What’s in a Name?
By now, you’ve probably heard about Bodega. No, not a bodega, the small convenience/grocery stores usually operated by immigrant families in urban markets. I’m talking about Bodega, the West Coast-based startup that is rolling out five-foot-wide high-tech vending machines containing a limited array of nonperishable food and sundry items.
The Silicon Valley entrepreneurs behind the new vending concept never expected to get barraged with negative commentary on social media following a profile in Fast Company magazine about their innovative approach of melding artificial intelligence to mobile retailing.
The founders have placed about 50 of these vending units in apartment buildings, offices, dorms and sports clubs in the San Francisco area. To use them, a person just needs to open an app on their phone and connect to the box’s smart technology, which will recognize the items selected and automatically charge the user’s credit card. The creators said they hope to install more than a thousand of these smart boxes across the United States by the end of 2018.
In today’s politically correct culture, is it any wonder that social media exploded with negative reaction to the story, accusing the two techies of “misappropriating” the culture of the immigrant shopkeepers who run real bodegas.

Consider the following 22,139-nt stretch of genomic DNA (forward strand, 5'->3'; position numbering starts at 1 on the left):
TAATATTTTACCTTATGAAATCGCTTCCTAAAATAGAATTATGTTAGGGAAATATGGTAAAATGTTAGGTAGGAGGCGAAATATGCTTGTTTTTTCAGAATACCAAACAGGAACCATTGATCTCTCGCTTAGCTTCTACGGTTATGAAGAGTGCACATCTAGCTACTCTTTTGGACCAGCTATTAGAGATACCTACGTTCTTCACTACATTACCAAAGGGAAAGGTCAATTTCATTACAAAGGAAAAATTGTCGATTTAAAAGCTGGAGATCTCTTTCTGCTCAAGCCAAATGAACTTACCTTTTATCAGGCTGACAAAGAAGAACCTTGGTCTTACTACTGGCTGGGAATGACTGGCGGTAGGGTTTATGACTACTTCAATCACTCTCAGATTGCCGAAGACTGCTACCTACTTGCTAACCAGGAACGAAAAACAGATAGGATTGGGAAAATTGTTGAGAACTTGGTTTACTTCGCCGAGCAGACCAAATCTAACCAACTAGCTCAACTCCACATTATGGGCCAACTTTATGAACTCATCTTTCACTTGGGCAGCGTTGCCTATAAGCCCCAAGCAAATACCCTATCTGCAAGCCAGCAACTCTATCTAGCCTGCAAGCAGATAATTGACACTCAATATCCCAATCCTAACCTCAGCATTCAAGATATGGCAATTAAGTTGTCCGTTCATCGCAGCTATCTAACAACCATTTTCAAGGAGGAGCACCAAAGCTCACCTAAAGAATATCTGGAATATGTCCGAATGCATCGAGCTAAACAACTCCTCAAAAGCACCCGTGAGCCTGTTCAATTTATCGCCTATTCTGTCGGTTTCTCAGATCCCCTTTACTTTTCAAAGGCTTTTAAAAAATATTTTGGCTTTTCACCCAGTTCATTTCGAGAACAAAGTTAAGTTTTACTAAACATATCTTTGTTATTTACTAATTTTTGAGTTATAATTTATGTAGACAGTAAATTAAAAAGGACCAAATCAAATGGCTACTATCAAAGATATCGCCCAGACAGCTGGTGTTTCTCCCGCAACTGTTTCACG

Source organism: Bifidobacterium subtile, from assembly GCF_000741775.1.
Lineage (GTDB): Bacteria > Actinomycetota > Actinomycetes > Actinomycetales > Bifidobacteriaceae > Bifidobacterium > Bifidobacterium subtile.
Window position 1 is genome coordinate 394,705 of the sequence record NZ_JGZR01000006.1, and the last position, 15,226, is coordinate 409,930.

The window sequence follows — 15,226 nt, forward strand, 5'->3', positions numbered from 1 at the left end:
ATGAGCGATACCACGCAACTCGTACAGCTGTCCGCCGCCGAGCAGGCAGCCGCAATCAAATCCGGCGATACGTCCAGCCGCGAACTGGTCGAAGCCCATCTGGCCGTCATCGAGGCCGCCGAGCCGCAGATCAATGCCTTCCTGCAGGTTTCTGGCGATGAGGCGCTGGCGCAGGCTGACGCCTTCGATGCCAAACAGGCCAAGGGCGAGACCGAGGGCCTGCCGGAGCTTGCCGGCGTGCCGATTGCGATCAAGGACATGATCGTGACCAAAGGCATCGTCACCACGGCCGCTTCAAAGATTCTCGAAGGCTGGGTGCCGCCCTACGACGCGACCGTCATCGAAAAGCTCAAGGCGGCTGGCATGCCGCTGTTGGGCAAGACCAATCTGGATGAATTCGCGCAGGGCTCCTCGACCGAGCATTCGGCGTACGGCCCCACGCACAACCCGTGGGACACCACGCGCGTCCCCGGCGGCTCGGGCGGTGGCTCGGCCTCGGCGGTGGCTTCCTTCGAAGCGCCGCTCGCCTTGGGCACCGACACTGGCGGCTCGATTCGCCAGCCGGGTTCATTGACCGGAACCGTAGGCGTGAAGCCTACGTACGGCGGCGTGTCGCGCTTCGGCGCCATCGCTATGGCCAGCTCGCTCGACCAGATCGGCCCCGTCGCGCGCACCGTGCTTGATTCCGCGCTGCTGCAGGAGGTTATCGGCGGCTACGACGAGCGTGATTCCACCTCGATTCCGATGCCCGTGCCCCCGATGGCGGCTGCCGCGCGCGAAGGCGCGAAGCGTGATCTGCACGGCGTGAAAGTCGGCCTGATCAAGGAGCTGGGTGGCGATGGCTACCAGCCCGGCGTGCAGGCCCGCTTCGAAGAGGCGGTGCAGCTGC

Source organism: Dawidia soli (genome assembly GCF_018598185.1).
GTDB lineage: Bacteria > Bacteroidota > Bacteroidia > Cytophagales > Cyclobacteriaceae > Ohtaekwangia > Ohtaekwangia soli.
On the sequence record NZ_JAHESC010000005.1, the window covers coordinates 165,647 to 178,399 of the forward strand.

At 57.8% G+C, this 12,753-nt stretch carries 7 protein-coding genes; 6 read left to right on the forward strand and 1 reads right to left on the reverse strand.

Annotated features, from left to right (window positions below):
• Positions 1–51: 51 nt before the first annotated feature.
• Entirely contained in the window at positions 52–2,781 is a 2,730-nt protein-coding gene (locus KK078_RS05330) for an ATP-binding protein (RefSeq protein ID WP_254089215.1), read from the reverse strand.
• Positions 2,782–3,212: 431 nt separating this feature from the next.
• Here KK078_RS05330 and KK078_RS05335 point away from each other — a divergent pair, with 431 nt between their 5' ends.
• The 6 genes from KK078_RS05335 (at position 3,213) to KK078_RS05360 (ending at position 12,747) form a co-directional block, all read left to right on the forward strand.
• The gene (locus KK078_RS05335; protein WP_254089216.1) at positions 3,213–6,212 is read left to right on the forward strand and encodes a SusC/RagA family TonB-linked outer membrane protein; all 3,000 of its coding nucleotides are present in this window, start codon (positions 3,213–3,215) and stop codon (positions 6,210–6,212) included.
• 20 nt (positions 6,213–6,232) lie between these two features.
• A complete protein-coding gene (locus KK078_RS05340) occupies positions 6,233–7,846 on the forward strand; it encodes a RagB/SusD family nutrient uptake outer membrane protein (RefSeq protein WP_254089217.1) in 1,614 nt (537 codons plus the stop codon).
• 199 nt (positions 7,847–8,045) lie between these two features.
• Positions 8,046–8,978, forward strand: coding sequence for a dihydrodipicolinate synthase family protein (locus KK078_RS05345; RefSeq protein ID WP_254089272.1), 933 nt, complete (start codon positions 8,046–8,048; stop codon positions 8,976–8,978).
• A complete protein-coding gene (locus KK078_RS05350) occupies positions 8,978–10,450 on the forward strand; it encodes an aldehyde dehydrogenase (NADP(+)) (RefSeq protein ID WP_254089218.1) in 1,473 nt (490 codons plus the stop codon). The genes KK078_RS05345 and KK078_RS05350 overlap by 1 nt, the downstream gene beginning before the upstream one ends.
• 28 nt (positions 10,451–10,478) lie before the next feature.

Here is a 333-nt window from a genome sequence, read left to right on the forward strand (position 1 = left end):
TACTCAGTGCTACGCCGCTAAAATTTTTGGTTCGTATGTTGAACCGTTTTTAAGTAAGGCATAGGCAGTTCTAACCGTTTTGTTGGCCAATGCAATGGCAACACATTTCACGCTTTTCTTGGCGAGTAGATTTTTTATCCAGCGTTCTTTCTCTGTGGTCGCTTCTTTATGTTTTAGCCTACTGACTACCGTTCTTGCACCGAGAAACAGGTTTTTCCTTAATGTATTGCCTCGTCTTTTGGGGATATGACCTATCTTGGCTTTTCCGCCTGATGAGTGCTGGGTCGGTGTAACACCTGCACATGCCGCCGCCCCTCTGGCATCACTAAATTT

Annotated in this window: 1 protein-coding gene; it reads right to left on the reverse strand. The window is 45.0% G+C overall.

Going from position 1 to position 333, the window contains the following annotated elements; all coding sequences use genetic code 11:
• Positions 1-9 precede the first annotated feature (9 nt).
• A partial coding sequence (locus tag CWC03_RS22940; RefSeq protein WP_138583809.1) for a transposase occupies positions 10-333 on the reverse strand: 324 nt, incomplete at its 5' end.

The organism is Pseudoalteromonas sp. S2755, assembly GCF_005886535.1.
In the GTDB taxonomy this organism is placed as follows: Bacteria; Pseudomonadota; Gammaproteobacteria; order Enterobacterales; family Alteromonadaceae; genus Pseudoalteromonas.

Retail outlets in the convenience store industry already have their share of — shall we say — interesting names, such as Kum & Go, Terrible Herbst, Toot’n Totum, Loaf ‘N Jug and Handee Hugo’s. And what’s with the apparent preoccupation with animals? Kangaroo Express, Li’l Cricket, Roadrunner Market, Turkey Hill, etc. I wonder if people of Scottish descent ever accused Scotchman stores of misappropriating their culture.
I suppose that’s why most retailers in the convenience store industry stick with store names that highlight the fast-service nature of convenience using some form of the word “quick” (with either a “Q” or a “K”). There’s Quick Stop, QuickChek, Quik Shop, QuikTrip, Kwik Shop, Kwik Mart, Kwik Fill, Kwik Farms, Kwik Stop, Kwik Trip, Kwik Star and Kwik Chek.
The founders of Bodega say they are rethinking the name, though I’m not sure there’s a crying need for these machines in the first place; not with so many more options for fresh food cropping up everywhere, including at easy-to-get-to convenience stores.
The lessons in this story for c-store operators are twofold. First, don’t take cultural or ethnic considerations lightly when naming and launching new products, promotions or events. Indeed, ESPN recently reassigned an Asian-American college football announcer named Robert Lee from calling a game in Charlottesville, Va., because they were afraid his name would inflame tensions after the riots there over the removal of the confederate general’s statue.
Second, disruptors are everywhere. If it’s not vending machines, it’s going to be Amazon, or hybrid grocery or drugstore retailers, or someone else you haven’t even imagined yet. Everyone wants to play in the “convenience” pond. C-stores must stay atop their game and constantly innovate to stay relevant to their customers.